An insider's preview of Western Illinois football

An insider's preview of Western Illinois football

Prairie State Pigskin asked WIU beat writer Scott Holland of the McDonough County Voice to assess the Leathernecks as they prepare for the 2019 season.

What are two strengths WIU has entering this season?

Both lines are going to be big strengths for Western. On offense, the Leathernecks return four starters from last year and eight of their 10 from the two-deep. The Leathernecks struggled at times up front last year with a completely overhauled offensive line with four new starters, but with a year of experience, the group should be solid.
I also like the defensive front. The loss of Khalen Saunders will hurt a lot, but this is a deep, talented line. LaCale London, Kyle Williams, Shabar Wilson and Joe Turk give Western four players who saw a lot of time on the D-Line last season. I also expect Luke Terrill and Jake Detiveaux to work their way into the mix. Another guy to watch is Temple transfer Malik Burns.
What are two weaknesses or concerns WIU has entering this season?
The biggest concern, or question mark for the team is the quarterback spot. Sean McGuire started 38 straight games for the Leathernecks but has moved on to play pro ball in Canada.
Connor Sampson is the lone holdover from last season's quarterback group but only has a handful snaps under his belt. WIU did bring in a trio of transfers in Kevin Johnson (Richmond), Grant Ferrauilo (El Camino Community) and Henry Ogala (Lincoln DII) to add to the mix and push Sampson this fall.
Another concern may be depth. A lot has been made of the big-time players WIU lost, and while those guys will be tough to replace, Western should have a good group of starters who are ready to take over. The problem may be if the team sustains an injury or two to a position group, because if so, there will be a lot of untested, young players called upon ahead of schedule.
Name two breakout players that you believe will emerge this fall.
A guy I think will have a big season is Tony Tate. With the graduations of Steve McShane and Isaiah LeSure, Western is in need of a big-time playmaker. Before he was hurt last season, Tate showcased electric speed and the ability to make a man miss. Those attributes, along with his stature (5-8, 170) will get him a lot of comparisons to McShane. If Tate can be that explosive player in the passing, running and return game, he'll fulfill a big need for the Leathernecks.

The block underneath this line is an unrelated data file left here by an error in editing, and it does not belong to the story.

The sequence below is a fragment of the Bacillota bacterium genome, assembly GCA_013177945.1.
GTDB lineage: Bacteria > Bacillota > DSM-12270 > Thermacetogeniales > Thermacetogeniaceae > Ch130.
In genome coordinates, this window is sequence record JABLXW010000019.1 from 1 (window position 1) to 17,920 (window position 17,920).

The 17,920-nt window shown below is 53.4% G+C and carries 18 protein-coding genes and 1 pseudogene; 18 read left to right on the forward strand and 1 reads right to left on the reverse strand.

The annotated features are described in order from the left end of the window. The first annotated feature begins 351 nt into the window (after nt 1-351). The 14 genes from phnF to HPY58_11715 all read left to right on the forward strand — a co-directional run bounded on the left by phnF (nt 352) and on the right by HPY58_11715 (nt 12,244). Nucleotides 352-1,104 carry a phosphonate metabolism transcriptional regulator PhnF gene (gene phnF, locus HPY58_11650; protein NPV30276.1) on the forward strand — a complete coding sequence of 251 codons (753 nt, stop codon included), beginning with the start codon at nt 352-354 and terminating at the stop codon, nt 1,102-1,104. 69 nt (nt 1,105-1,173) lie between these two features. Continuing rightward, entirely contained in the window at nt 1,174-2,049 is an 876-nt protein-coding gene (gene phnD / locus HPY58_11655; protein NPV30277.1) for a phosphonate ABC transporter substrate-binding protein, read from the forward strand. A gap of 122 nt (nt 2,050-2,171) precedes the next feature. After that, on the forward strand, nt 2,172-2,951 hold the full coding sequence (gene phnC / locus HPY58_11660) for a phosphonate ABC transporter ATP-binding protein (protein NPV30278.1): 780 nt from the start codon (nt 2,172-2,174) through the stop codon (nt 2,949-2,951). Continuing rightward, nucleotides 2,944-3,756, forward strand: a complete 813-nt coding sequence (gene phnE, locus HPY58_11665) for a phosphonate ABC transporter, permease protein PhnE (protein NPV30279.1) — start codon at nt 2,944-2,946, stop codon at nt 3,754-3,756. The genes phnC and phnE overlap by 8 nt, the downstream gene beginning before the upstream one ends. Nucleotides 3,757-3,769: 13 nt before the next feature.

On the defensive side, with Quentin Moon, Pete Swenson, Riggs Baxter and Michael Bishoff all gone, the Leathernecks are going to need multiple players to step into a void at linebacker.
Zach Glisan, the team's second-leading tackler from last year, is back, but he'll need some players next to him. The guy I'm looking to make an impact at linebacker is Tom Rehfeld. Rehfeld had an excellent spring and coach Jared Elliott has raved about him in the summer. Rehfeld played in 10 games last year and only had seven tackles, but he'll be counted upon to be a key force on defense this season.
What is the biggest game on the schedule fall? Why?
For me, the biggest game for Western is the October 12 contest at Indiana State. The Sycamores were the surprise team of the Missouri Valley Football Conference a year ago, nearly sneaking into the playoffs and the Sycamores are expected to be better this year. These two teams met in the final week of the season last year and ISU's win possibly keeping Western out of the postseason. The two teams could be in position to be in that middle third of the Valley pack and could have postseason expectations.  The game is not only a big one for Western based on what team it is against, but also when it falls.
The first five games for the Leathernecks are nothing automatic when it comes to wins, but it is a much more favorable slate on paper than the back-half of the schedule.
The Indiana State game falls at the end of the first half, a victory there could have WIU on a high and on a roll heading into the tougher part of the schedule that features games at Northern Iowa, North Dakota State and Youngstown State as well as a home matchups with Illinois State, Southern Illinois and South Dakota.

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